Author Carleen Brice's sometimes serious sometimes lighthearted plea for EVERYONE to give black authors a try.
I'm starting to believe that you could substitute pieces that talk about books written by people of color with nearly any other subset of literature (whether it's books in translation or genre fiction or books by women, etc.) and you'd get the same variety of positive and negative comments.You'll definitely always have a lot of disagreement about whether or not books by "dead white guys" should or shouldn't be part of a high school education, no matter who's talking about it. All readers are divided on this question and have been for a long time.LOVE your vision Carleen :)
Carleen, I'll be responding at the Root. My first thought though is where is the cultural criticism aimed at us? How much are we promoting and supporting literacy in our communities? Are we raising readers? When is the last time our children saw us reading a book? And was that book by Zane? And arguing that our children don't read solely because they can't relate to dead white guys is lame. By that simplified nonsense, then why shouldn't other readers argue there's no market for black authors because only blacks will read black authors? How about we all promote good literature and fiction and we all make an effort to expand our reading habits?The goal should be to promote diversity, push for inclusion, push for expanding reading habits not shifting from one group to another.I am really annoyed by black writers who think just because they are black and they published a book is worthy of our attention. There are books I'm not going to read and it has nothing to do with race. I wouldn't read a Danielle Steele book ever and neither will I read the crap some of these wannabe black writers are peddling and expecting me to support simply because they're black.And when I read a book, I want to read a writer who is a reader, someone who is literate. I'd really like to ask a lot of aspiring writers how well-read they are. Who do they read. Do they read other writers who not black.I want black authors and the black community to work from the inside out. I run a library and I am disgusted by the lack of support from parents, schools and agencies who say they want better for our kids but they fail to back up the claim with funding for literacy programs or books. Both parents and institutions are failing to provide adequate time and place set aside for reading. It is not enough to expect our kids to kids to develop a love of reading based solely on required reading at home. How many black homes have home libraries or visit the public library often? Are books part of regular birthday and Christmas presents. Are parents raising raising kids who have regular reading time at home?I know plenty of adults who are not readers period. That's not a race issue, a literacy issue. We are going culturally bankrupt.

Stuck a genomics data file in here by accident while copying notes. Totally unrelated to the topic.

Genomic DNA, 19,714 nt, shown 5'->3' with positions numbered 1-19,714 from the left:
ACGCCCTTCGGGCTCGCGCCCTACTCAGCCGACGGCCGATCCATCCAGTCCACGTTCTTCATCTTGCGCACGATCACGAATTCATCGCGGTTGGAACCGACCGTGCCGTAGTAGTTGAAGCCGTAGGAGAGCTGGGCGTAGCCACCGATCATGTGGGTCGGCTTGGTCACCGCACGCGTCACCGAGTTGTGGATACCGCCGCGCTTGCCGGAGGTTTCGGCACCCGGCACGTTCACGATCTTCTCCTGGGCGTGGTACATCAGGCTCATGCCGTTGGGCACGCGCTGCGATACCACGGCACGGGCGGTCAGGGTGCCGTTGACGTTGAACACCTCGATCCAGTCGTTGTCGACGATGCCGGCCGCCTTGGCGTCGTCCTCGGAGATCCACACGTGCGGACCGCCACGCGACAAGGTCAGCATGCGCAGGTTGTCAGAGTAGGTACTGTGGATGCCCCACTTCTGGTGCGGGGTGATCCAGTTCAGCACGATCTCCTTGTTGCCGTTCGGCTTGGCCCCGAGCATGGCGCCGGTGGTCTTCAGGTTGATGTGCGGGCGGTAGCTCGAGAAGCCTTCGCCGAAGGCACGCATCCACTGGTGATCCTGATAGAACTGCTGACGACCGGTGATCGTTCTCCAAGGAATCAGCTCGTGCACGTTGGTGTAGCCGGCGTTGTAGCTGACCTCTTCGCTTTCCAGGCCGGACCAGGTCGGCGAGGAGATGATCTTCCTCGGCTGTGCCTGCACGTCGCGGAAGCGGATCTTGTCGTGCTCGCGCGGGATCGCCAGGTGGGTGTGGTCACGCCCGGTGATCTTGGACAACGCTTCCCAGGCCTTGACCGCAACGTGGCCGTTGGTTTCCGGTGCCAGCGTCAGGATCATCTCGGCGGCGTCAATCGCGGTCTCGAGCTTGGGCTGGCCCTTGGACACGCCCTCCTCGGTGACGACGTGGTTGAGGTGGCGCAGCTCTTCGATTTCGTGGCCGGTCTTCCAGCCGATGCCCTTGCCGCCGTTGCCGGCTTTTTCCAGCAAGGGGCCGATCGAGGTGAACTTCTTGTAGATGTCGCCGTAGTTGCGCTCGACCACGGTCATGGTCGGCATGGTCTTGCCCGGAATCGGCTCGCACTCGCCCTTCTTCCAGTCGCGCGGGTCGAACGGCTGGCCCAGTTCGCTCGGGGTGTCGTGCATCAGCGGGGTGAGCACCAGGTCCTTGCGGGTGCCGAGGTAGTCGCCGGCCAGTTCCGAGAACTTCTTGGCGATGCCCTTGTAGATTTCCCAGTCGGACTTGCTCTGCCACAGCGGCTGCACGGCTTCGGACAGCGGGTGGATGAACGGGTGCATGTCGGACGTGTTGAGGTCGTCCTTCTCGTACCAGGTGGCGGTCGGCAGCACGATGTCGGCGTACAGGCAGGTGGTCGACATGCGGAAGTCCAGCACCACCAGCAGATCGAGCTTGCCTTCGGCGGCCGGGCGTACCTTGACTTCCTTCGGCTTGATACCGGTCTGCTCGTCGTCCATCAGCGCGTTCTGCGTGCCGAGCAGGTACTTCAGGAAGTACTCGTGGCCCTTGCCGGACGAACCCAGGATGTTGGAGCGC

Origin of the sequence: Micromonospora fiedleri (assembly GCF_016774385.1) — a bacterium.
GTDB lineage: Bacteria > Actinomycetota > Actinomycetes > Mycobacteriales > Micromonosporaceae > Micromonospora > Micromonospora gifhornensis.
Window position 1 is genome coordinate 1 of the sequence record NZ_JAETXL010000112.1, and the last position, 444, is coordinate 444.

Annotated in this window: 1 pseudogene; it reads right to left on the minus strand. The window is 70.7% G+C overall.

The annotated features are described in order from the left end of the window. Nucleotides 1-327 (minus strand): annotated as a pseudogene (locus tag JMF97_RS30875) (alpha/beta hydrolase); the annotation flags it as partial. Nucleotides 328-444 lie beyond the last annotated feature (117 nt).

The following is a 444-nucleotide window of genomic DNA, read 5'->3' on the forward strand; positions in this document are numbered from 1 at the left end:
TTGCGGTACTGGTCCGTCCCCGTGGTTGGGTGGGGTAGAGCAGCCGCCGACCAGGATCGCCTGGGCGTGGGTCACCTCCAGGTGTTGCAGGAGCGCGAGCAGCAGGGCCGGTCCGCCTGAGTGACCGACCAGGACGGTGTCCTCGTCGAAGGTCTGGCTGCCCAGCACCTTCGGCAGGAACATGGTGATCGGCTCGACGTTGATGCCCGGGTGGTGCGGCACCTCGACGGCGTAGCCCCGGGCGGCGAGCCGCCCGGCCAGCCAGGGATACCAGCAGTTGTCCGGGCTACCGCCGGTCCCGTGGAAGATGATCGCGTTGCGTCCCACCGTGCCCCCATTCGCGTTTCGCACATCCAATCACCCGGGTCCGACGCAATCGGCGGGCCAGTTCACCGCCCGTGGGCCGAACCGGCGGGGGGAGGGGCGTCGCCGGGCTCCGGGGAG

Susan, I agree with you on many levels! I always ask people who complain their kids don't like to read if THEY read.Though, speaking for the writers who responded to Felicia's request: we had just a few sentences and were asked about the literary world. It's hard to address all those issues, especially literacy, in a few sentences.One thing I'd like to address in your comments is that some people's "crap" is other people's "guilty pleasure." So I don't think anyone should give an author attention just because they are black and they've written a book. But I do think that people who like the type of work that writer writes (and there's always someone who will) should hear about it and be matched with it.You don't like romance or fluffy fiction and that's fine. But for people who do, I hope they'll find black writers of it just as they find white writers of it.I don't read a lot of the stuff that gets shelved in the AfAm book area, but I also know that there's just as many trashy novels in the general fiction section too. "Crap" comes in all colors.
Carleen,I hear you. I'm not anti-guilty pleasures. What I hate is someone pushing it on me or arguing it is something that it isn't. Yes, the fluff comes in all colors. But the issue wasn't who was writing was it. I get the writers' had limited space. Fortunately, readers were not limited and any opportunity to expand a discussion is a good thing.
Carleen and readers,Please join us for our new weekly meme C.O.R.A Diversity Roll Call.We're all about promoting writers of color.
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